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Check Your Understanding If the two golf shots in [link] were launched at the same speed, which shot would have the greatest range?

The golf shot at 30 ° .

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When we speak of the range of a projectile on level ground, we assume R is very small compared with the circumference of Earth. If, however, the range is large, Earth curves away below the projectile and the acceleration resulting from gravity changes direction along the path. The range is larger than predicted by the range equation given earlier because the projectile has farther to fall than it would on level ground, as shown in [link] , which is based on a drawing in Newton’s Principia . If the initial speed is great enough, the projectile goes into orbit. Earth’s surface drops 5 m every 8000 m. In 1 s an object falls 5 m without air resistance. Thus, if an object is given a horizontal velocity of 8000 m / s (or 18,000 mi / hr ) near Earth’s surface, it will go into orbit around the planet because the surface continuously falls away from the object. This is roughly the speed of the Space Shuttle in a low Earth orbit when it was operational, or any satellite in a low Earth orbit. These and other aspects of orbital motion, such as Earth’s rotation, are covered in greater depth in Gravitation .

The figure shows a drawing of the earth with a tall tower at the north pole and a horizontal arrow labeled v 0 pointing to the right. 5 trajectories that start at the top of the tower are shown. The first reaches the earth near the tower. The second reaches the earth farther from the tower, and the third even farther. The fourth trajectory hits the earth at the equator, and is tangent to the surface at the equator. The fifth trajectory is a circle concentric with the earth.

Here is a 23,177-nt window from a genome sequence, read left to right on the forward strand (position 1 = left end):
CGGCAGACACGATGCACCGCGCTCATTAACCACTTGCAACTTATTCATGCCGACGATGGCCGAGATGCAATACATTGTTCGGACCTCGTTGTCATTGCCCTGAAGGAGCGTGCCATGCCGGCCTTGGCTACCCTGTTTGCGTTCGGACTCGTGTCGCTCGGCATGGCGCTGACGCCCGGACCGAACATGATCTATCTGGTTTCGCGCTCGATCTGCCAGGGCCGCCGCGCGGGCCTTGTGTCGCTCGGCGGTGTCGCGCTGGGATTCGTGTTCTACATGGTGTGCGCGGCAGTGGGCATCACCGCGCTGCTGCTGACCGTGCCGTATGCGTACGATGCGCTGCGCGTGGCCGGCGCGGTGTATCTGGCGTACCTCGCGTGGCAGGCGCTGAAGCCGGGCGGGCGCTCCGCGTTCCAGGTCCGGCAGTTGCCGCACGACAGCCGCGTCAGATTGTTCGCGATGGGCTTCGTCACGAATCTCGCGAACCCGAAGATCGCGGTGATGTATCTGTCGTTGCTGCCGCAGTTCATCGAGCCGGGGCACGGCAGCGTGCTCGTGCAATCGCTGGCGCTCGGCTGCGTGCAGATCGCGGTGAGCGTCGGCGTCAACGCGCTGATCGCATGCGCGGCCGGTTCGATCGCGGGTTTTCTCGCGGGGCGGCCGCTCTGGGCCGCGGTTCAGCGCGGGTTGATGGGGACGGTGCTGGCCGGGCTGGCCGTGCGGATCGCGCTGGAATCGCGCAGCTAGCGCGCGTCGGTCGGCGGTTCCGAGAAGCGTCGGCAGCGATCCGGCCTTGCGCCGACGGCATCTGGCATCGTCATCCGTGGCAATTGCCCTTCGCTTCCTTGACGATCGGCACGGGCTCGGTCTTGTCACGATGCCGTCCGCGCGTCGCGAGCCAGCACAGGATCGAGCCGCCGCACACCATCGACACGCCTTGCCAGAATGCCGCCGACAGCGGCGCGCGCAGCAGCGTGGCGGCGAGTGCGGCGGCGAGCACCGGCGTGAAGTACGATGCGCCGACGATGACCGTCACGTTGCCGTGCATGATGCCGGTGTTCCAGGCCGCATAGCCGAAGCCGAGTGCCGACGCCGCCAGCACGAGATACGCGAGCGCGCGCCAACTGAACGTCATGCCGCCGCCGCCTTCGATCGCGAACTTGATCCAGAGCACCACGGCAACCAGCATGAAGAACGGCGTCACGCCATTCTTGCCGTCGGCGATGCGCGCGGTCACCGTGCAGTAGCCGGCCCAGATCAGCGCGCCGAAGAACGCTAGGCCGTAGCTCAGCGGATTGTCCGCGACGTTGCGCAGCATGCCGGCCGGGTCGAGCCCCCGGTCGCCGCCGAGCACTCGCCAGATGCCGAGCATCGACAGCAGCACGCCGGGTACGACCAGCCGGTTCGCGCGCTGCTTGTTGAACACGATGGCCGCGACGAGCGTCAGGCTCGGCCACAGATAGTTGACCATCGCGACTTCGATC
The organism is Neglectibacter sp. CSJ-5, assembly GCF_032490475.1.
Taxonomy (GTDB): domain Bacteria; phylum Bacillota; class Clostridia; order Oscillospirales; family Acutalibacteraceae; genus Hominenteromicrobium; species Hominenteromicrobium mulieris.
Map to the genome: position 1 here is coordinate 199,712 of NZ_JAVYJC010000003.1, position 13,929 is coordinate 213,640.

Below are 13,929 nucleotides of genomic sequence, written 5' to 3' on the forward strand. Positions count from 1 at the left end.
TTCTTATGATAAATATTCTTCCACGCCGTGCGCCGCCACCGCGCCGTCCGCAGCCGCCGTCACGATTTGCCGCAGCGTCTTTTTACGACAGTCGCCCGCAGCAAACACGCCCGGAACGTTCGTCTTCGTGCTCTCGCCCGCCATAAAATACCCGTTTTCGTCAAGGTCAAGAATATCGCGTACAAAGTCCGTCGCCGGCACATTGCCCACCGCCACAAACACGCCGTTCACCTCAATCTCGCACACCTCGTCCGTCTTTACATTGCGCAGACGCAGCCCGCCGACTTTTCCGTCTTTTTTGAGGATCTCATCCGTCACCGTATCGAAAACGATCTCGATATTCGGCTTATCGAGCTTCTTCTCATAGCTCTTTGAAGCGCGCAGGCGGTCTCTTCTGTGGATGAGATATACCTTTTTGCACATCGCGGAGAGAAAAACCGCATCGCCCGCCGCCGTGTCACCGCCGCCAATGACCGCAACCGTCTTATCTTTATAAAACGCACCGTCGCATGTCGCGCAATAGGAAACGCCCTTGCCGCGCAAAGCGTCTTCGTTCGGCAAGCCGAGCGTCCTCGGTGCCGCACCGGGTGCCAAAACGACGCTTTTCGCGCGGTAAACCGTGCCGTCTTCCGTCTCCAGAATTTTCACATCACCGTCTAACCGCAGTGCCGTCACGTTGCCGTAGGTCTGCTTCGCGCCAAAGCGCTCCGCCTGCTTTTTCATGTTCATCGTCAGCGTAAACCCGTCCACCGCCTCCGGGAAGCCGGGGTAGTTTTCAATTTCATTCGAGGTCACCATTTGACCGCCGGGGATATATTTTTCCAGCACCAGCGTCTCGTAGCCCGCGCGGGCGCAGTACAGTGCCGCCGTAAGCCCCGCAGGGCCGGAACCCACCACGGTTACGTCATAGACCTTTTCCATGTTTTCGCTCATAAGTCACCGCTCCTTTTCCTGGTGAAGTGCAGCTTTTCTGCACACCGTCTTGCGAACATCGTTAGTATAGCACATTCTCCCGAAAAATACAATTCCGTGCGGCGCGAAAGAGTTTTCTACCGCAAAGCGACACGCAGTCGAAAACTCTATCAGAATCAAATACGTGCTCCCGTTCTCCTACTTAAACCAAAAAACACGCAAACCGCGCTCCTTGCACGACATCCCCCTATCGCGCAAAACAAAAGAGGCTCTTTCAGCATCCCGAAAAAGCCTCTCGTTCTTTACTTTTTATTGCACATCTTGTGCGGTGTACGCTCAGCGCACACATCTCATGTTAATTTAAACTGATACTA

Projectile to satellite. In each case shown here, a projectile is launched from a very high tower to avoid air resistance. With increasing initial speed, the range increases and becomes longer than it would be on level ground because Earth curves away beneath its path. With a speed of 8000 m/s, orbit is achieved.

At PhET Explorations: Projectile Motion , learn about projectile motion in terms of the launch angle and initial velocity.

Summary

  • Projectile motion is the motion of an object subject only to the acceleration of gravity, where the acceleration is constant, as near the surface of Earth.
  • To solve projectile motion problems, we analyze the motion of the projectile in the horizontal and vertical directions using the one-dimensional kinematic equations for x and y .
  • The time of flight of a projectile launched with initial vertical velocity v 0 y on an even surface is given by
    T t o f = 2 ( v 0 sin θ ) g .

    This equation is valid only when the projectile lands at the same elevation from which it was launched.
  • The maximum horizontal distance traveled by a projectile is called the range. Again, the equation for range is valid only when the projectile lands at the same elevation from which it was launched.

Conceptual questions

Answer the following questions for projectile motion on level ground assuming negligible air resistance, with the initial angle being neither 0 ° nor 90 ° : (a) Is the velocity ever zero? (b) When is the velocity a minimum? A maximum? (c) Can the velocity ever be the same as the initial velocity at a time other than at t = 0? (d) Can the speed ever be the same as the initial speed at a time other than at t = 0?

a. no; b. minimum at apex of trajectory and maximum at launch and impact; c. no, velocity is a vector; d. yes, where it lands

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Answer the following questions for projectile motion on level ground assuming negligible air resistance, with the initial angle being neither 0 ° nor 90 ° : (a) Is the acceleration ever zero? (b) Is the acceleration ever in the same direction as a component of velocity? (c) Is the acceleration ever opposite in direction to a component of velocity?

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Source:  OpenStax, University physics volume 1. OpenStax CNX. Sep 19, 2016 Download for free at http://cnx.org/content/col12031/1.5
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